Laing (food)

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Laing
Laing Pinangat.jpg
Alternative namespinangat, laing pinangat, pinangat na laing, pinangat na gabi, ginataang laing
TypeStew
Place of originPhilippines
Region or stateBicol Region
Created byFilipino cuisine
Main ingredientsTaro leaves, chili, meat or seafood, coconut milk
Variationsinulukan, tinumok, linapay
Similar dishessinanglay, Bicol Express, gising-gising

Laing is a Filipino dish of shredded or whole taro leaves with meat or seafood cooked in thick coconut milk spiced with labuyo chili, lemongrass, garlic, shallots, ginger, and shrimp paste. It originates from the Bicol Region, where it is known simply as pinangat. Laing is also a type of ginataan (Filipino dishes cooked in coconut milk), and thus may also be referred to as ginataang laing. Laing is eaten paired with white rice or bread. It is also commonly eaten as a side dish to meat.

Names[edit]

Laing is the name of the dish in most parts of the Philippines, but it is more commonly known as pinangat in the Bicol region where it originated. However, the name can be confused with pinangat na isda, which is a different dish made with fish cooked in a slightly sour broth similar to sinigang.[1][2][3] The confusion stems from the original meaning of the verb pangat in the languages of Southern Luzon, which simply means to cook fish or meat in a broth of water and salt.[4][5]

Laing is typical of Bicolano cuisine, which is known for their common use of chilis and coconut milk.[6] Laing is also known as ginataang laing, pinangat na laing, and pinangat na gabi, among other names.[7]

Description[edit]

Inulukan, a variant that uses river crabs wrapped in whole taro leaves and cooked in coconut milk
Tinumok, a variant of laing that uses a mixture of shrimp and fish flakes with grated coconut

The original laing from the Bicol Region does not use shredded taro leaves, but rather a whole taro leaf (natong in Bicolano). This version is the one most commonly referred to as pinangat. The mixture usually consists of cubed pre-cooked pork, shrimp, or fish flakes (or all three) with bagoong alamang (shrimp paste), crushed labuyo chili, garlic, shallots, ginger, and kakang gata (coconut cream). It is wrapped with the leaf and tied with a coconut leaf midrib or twine. It is then steamed in gata (coconut milk) with a knot of tanglad (lemongrass) until the leaf pouches are fork tender and the coconut milk is reduced to a thick sauce.[7][8]

For the laing version served in Manila and elsewhere, it is cooked similarly, but with the leaves shredded. It also usually includes chopped leaf stalks.[9] Laing is usually eaten with white rice, but it can also be eaten sandwiched in bread like pandesal or used as a stuffing for other dishes. It is also commonly eaten as a side dish to meat.[10][11]

The taro leaves to be used for laing must be prepared correctly, as they contain amounts of calcium oxalate crystals (raphides) that can sometimes cause itching and burning sensations in the mouth. They are usually washed and cooked thoroughly to avoid this. Drying can also lessen the amount of crystals.[2][6]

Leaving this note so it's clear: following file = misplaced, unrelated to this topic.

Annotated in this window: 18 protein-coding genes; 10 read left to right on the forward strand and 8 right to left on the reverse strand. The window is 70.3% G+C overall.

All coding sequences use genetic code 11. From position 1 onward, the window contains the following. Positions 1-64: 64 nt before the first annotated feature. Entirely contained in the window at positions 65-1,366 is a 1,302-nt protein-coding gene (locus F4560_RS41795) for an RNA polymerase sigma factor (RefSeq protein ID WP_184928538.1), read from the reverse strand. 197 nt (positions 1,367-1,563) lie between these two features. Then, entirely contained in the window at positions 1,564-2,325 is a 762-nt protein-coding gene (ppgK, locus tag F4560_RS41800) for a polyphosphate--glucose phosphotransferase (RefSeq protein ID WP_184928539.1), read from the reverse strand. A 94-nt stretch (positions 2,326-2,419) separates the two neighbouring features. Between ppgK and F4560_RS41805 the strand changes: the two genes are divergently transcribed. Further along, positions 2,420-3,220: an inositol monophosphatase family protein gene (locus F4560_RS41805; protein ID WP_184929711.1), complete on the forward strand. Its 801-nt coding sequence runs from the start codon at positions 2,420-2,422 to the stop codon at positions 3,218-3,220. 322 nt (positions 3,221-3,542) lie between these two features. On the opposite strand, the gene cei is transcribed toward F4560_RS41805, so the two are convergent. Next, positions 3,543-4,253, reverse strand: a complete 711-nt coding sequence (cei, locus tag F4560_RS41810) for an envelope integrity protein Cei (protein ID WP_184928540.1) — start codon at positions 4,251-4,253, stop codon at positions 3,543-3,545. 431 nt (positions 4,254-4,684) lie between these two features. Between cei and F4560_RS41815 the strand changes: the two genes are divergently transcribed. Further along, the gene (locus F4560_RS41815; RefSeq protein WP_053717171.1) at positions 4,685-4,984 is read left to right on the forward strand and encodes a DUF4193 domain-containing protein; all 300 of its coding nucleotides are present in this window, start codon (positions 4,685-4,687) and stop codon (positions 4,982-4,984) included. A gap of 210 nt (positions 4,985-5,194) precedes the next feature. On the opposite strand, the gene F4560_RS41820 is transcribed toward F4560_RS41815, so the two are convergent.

Variants[edit]

Notable variants of laing include:

Inulukan[edit]

Inulukan or inulokan is a variant of laing made from the meat of river crabs (uluk or ulok) wrapped in whole taro leaves and cooked in coconut milk spiced with calamansi, black pepper, and lemongrass. It is a specialty of Camalig, Albay.[2][12][13] It is also known as pinangat na ugama or pinangat na talangka, from ugama and talangka, other local terms for river crabs.

Linapay[edit]

Linapay also known as tinamuk, is a related dish from Aklan in the Western Visayas. It is made from pounded freshwater shrimp (ueang) mixed with gawud (grated young coconut meat) and wrapped with taro leaves (gutaw) and cooked in coconut milk.[14]

Tinumok[edit]

Tinumok, tinomok, or tinulmok is another traditional variant from Bicol which uses whole taro leaves wrapped around a mixture of freshwater shrimp, fish flakes (and sometimes meat), shrimp paste, with minced or grated coconut meat, onions, chilis, lemongrass, garlic, and other spices cooked in coconut milk. It differs primarily in its use of coconut meat.[15][16][17][18]

See also[edit]

References[edit]

  1. ^ "Last night's dinner: Pinangat". God Antifornicator. Retrieved 10 January 2019.
  2. ^ a b c "Laing (Pinangat) and Bicol Express". TheLoneRider.com. Retrieved 10 January 2019.
  3. ^ "Pinangat & Laing - Another Famous Bicol Treats". Touring Bicol. Retrieved 10 January 2019.
  4. ^ Polistico, Edgie (2017). Philippine Food, Cooking, & Dining Dictionary. Anvil Publishing, Incorporated. ISBN 9786214200870.
  5. ^ "pangat". Tagalog-Dictionary.com. Retrieved 10 January 2019.
  6. ^ a b "Laing". Kawaling Pinoy. Retrieved 10 January 2019.
  7. ^ a b "Pinangat na gabi". Philippines Travel Guide. Retrieved 10 January 2019.
  8. ^ de Leon, Mack. "Pinangat Recipe". Yummy.ph. Retrieved 10 January 2019.
  9. ^ "Pinangat a la Josephine". Market Manila. Retrieved 10 January 2019.
  10. ^ "7 dishes to try on your next roadtrip to Albay". GMA News Online. Retrieved 10 January 2019.
  11. ^ "Oyster omelette to 'pinangat' burgers: 8 must-try dishes at the World Street Food Jamboree". InterAksyon. Retrieved 10 January 2019.
  12. ^ "Inulukan and Pinangat: Do they have differences?". SeanSusan. Retrieved 10 January 2019.
  13. ^ "Quick Facts on Camalig". Amazing Albay. Retrieved 10 January 2019.
  14. ^ "Going local: 6 Aklanon food you should try". Langyaw. Retrieved 6 June 2019.
  15. ^ "Tinumok of Bicol". Atbp.ph. Retrieved 10 January 2019.
  16. ^ "Tinumok (Shrimp Mixture Wrap in Taro Leaves)". Panlasang Pinoy Meaty Recipes. Retrieved 10 January 2019.
  17. ^ "Tinomok". Chewing My Way Through College. Retrieved 10 January 2019.
  18. ^ "Tinumok". The Glorious Food Glossary. Retrieved 10 January 2019.